[ Mid-tempo music plays ] [ Microscope clicking ]

Coming into this room for an insect might be just as overwhelming as it is for our visitors.

There's so much color, pattern, and fragrance in here.

But depending on what type of species you are, you might be drawn to an orchid...

That may have spots, hairs, warts, and even smell really unpleasant.

Or you could gravitate towards...

Something sweet perhaps, looking for a nectar reward.

This sensuous sea of orchids just might cause you to bug out.

They're probably one of the most diverse groups of flowering plants, with over 33,000 naturally occurring species.

Dozens of which are on display at the New York Botanical Garden's annual Orchid Show.

So I have a lot of children under my care.

Marc Hachadourian is the garden's Curator of Orchids, a responsibility that borders on obsession.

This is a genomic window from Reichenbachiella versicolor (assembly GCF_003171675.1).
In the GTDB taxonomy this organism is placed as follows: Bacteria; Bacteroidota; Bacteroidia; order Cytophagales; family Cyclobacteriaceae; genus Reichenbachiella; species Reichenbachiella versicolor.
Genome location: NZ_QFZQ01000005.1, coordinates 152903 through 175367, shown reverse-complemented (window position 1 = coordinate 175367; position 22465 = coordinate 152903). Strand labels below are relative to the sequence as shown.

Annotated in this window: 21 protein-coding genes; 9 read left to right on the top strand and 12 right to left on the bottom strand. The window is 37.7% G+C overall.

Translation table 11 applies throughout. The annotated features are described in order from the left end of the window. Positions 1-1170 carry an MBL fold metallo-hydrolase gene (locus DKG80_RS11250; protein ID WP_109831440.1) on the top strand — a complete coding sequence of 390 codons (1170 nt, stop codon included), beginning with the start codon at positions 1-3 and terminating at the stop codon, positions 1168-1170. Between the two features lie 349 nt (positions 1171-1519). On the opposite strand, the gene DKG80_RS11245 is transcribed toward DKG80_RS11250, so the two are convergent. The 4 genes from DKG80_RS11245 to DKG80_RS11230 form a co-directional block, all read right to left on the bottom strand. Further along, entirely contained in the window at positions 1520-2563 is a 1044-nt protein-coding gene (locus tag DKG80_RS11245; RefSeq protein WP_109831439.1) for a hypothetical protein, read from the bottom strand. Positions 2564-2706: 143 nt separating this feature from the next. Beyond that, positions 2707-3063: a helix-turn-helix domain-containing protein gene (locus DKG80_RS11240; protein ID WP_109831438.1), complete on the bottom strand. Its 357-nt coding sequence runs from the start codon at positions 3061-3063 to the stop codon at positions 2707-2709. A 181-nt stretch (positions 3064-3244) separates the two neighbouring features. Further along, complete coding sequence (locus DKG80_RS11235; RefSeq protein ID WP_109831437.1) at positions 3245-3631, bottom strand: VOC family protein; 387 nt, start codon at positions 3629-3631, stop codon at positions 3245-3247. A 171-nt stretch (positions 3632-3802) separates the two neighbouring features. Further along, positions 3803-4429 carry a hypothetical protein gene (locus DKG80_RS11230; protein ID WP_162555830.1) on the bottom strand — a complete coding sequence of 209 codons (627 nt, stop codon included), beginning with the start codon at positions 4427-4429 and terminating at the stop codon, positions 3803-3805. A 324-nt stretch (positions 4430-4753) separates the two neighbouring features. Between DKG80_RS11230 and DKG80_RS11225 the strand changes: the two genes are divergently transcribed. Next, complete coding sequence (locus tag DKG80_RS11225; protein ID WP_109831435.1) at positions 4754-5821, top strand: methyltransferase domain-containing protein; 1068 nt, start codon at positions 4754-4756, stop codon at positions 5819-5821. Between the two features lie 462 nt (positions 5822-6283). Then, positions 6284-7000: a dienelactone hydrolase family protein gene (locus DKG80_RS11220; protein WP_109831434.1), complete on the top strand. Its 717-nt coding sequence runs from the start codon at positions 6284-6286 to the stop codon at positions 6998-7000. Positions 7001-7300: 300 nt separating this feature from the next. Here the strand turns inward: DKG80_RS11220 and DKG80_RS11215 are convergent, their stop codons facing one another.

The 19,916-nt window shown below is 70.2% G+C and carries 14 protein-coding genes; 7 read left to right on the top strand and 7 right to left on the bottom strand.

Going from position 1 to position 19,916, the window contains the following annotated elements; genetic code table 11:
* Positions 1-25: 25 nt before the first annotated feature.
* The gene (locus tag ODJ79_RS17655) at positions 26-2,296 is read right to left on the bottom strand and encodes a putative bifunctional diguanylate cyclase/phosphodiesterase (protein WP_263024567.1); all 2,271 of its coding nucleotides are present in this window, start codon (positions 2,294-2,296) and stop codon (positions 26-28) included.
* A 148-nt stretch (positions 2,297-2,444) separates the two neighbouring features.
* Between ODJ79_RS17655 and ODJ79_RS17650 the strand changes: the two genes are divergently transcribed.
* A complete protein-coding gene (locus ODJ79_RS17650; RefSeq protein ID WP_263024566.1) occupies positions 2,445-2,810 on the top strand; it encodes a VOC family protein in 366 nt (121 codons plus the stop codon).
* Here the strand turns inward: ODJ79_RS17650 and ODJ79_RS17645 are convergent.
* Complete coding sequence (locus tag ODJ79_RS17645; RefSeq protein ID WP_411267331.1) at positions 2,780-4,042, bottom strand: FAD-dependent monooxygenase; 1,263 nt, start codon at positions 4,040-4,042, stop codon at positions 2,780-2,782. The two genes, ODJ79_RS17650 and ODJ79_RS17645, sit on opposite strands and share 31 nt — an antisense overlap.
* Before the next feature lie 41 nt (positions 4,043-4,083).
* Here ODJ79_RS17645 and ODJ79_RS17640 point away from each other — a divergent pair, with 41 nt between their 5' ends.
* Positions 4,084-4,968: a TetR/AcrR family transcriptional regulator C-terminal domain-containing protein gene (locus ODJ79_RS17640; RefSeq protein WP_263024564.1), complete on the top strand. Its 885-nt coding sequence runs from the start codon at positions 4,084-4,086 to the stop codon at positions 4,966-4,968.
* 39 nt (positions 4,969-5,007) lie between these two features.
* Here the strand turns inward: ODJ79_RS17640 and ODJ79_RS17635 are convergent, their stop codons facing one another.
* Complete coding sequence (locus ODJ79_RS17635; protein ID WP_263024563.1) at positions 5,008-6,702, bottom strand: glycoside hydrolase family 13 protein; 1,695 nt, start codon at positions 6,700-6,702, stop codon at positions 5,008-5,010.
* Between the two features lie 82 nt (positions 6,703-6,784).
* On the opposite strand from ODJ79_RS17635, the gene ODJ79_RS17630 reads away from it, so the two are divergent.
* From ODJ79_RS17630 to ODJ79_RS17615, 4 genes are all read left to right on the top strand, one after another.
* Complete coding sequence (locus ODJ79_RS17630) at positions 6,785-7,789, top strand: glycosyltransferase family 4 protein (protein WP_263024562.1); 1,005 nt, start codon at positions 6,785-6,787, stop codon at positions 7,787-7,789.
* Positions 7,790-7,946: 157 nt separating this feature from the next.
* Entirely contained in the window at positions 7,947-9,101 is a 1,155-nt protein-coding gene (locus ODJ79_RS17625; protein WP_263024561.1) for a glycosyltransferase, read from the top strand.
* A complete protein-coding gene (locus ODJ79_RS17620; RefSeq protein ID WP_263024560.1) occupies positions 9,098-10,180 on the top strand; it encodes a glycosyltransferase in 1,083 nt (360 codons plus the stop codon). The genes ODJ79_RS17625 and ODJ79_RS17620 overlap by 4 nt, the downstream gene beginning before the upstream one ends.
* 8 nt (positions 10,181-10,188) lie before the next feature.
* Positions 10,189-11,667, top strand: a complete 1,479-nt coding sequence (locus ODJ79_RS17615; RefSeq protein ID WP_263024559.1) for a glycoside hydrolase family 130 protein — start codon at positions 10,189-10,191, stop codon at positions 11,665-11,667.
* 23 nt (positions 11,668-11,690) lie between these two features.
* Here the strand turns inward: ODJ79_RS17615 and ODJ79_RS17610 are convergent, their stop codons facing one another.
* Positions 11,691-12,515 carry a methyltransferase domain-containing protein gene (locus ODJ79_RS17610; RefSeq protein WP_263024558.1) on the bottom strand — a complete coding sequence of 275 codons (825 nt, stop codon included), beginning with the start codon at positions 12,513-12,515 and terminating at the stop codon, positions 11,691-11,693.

Been growing orchids now for over 30 years, so they do have a little bit of control and a little bit of power over me.

But it's something that I'm willing to submit to because I just -- orchids are just such an important part of my life.

Marc isn't alone in his compulsion.

These plants have evolved the incredible ability to convince many species to do their bidding.

Everything we see and appreciate about orchids, in terms of the flowers themselves, the colors, the patterns, are really are there to achieve reproduction.

They are the reproductive organs of plants.

Orchids turn their pollinators into slaves to their desires, drawing them in with unseen forces.

There are orchids that smell like roses, there are orchids that smell like jasmine, and there are many orchids that smell like you should be checking the bottoms of your shoes for something you might have stepped in.

Not particularly alluring to us, but flies love it.

Some orchids will produce chemical fragrances that mimic the pheromones of insects in order to bring the insect to the flower itself.